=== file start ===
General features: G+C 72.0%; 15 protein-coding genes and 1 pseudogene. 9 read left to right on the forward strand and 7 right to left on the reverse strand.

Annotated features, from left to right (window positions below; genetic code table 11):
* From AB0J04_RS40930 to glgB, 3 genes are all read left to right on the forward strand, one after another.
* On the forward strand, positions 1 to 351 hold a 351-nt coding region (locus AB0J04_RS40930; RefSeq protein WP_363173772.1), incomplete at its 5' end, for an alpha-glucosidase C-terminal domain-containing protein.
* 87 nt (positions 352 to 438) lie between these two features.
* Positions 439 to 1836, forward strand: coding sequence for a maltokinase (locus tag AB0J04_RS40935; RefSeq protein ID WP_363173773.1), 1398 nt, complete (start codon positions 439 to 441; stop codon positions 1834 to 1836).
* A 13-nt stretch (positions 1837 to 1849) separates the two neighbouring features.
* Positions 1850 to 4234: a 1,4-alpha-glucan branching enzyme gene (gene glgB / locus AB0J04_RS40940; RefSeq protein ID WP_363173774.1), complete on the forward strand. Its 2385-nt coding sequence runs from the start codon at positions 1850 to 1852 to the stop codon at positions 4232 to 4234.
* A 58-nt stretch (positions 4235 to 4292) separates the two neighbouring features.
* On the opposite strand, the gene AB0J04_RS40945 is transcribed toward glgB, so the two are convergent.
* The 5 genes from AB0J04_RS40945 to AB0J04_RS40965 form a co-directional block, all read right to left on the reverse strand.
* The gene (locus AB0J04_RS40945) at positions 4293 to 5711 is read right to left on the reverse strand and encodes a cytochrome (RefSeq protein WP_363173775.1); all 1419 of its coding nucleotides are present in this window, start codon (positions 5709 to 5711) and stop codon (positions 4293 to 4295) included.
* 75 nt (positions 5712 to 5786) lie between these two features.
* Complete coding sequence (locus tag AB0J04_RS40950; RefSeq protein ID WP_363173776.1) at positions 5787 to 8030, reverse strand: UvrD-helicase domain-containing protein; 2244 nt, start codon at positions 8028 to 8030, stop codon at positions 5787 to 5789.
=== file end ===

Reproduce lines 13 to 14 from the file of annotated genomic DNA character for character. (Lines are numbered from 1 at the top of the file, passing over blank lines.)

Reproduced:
* 75 nt (positions 5712 to 5786) lie between these two features.
* Complete coding sequence (locus tag AB0J04_RS40950; RefSeq protein ID WP_363173776.1) at positions 5787 to 8030, reverse strand: UvrD-helicase domain-containing protein; 2244 nt, start codon at positions 8028 to 8030, stop codon at positions 5787 to 5789.